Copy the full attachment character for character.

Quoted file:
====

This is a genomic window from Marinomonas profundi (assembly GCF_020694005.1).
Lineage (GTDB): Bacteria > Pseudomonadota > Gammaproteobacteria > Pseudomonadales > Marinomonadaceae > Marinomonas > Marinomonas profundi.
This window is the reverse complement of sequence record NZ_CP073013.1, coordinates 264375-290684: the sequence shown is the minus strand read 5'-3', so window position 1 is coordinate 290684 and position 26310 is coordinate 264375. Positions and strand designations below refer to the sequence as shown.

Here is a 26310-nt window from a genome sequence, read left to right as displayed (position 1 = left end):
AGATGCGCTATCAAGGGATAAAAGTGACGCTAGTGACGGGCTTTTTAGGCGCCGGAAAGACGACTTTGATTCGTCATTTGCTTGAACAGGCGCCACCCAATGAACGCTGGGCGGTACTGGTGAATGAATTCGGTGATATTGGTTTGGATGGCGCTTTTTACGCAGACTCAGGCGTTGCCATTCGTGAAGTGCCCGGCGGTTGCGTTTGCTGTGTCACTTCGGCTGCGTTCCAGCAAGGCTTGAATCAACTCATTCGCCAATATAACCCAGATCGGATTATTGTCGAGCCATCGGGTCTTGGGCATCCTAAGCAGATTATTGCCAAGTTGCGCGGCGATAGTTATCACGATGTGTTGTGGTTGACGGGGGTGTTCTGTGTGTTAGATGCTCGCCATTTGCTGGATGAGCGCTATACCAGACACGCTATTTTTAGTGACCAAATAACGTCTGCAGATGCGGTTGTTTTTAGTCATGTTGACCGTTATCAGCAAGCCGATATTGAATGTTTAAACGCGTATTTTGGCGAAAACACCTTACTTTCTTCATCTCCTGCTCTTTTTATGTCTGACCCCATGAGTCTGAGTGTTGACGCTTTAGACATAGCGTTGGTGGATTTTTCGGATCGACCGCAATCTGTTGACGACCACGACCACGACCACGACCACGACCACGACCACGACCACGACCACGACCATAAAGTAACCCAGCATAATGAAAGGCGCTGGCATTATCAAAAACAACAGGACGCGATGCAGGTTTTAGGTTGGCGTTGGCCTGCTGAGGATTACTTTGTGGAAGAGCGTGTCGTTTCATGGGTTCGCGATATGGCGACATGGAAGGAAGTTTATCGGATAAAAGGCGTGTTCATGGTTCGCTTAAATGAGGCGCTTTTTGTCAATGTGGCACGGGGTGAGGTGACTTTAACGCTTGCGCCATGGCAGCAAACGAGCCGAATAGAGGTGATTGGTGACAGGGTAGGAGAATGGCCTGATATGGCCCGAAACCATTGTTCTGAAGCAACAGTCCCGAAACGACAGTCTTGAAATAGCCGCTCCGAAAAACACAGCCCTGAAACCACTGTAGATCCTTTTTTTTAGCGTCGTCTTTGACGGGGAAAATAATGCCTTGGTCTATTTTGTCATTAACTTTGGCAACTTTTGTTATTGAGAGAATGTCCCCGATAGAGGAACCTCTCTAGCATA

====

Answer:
This is a genomic window from Marinomonas profundi (assembly GCF_020694005.1).
Lineage (GTDB): Bacteria > Pseudomonadota > Gammaproteobacteria > Pseudomonadales > Marinomonadaceae > Marinomonas > Marinomonas profundi.
This window is the reverse complement of sequence record NZ_CP073013.1, coordinates 264375-290684: the sequence shown is the minus strand read 5'-3', so window position 1 is coordinate 290684 and position 26310 is coordinate 264375. Positions and strand designations below refer to the sequence as shown.

Here is a 26310-nt window from a genome sequence, read left to right as displayed (position 1 = left end):
AGATGCGCTATCAAGGGATAAAAGTGACGCTAGTGACGGGCTTTTTAGGCGCCGGAAAGACGACTTTGATTCGTCATTTGCTTGAACAGGCGCCACCCAATGAACGCTGGGCGGTACTGGTGAATGAATTCGGTGATATTGGTTTGGATGGCGCTTTTTACGCAGACTCAGGCGTTGCCATTCGTGAAGTGCCCGGCGGTTGCGTTTGCTGTGTCACTTCGGCTGCGTTCCAGCAAGGCTTGAATCAACTCATTCGCCAATATAACCCAGATCGGATTATTGTCGAGCCATCGGGTCTTGGGCATCCTAAGCAGATTATTGCCAAGTTGCGCGGCGATAGTTATCACGATGTGTTGTGGTTGACGGGGGTGTTCTGTGTGTTAGATGCTCGCCATTTGCTGGATGAGCGCTATACCAGACACGCTATTTTTAGTGACCAAATAACGTCTGCAGATGCGGTTGTTTTTAGTCATGTTGACCGTTATCAGCAAGCCGATATTGAATGTTTAAACGCGTATTTTGGCGAAAACACCTTACTTTCTTCATCTCCTGCTCTTTTTATGTCTGACCCCATGAGTCTGAGTGTTGACGCTTTAGACATAGCGTTGGTGGATTTTTCGGATCGACCGCAATCTGTTGACGACCACGACCACGACCACGACCACGACCACGACCACGACCACGACCACGACCATAAAGTAACCCAGCATAATGAAAGGCGCTGGCATTATCAAAAACAACAGGACGCGATGCAGGTTTTAGGTTGGCGTTGGCCTGCTGAGGATTACTTTGTGGAAGAGCGTGTCGTTTCATGGGTTCGCGATATGGCGACATGGAAGGAAGTTTATCGGATAAAAGGCGTGTTCATGGTTCGCTTAAATGAGGCGCTTTTTGTCAATGTGGCACGGGGTGAGGTGACTTTAACGCTTGCGCCATGGCAGCAAACGAGCCGAATAGAGGTGATTGGTGACAGGGTAGGAGAATGGCCTGATATGGCCCGAAACCATTGTTCTGAAGCAACAGTCCCGAAACGACAGTCTTGAAATAGCCGCTCCGAAAAACACAGCCCTGAAACCACTGTAGATCCTTTTTTTTAGCGTCGTCTTTGACGGGGAAAATAATGCCTTGGTCTATTTTGTCATTAACTTTGGCAACTTTTGTTATTGAGAGAATGTCCCCGATAGAGGAACCTCTCTAGCATA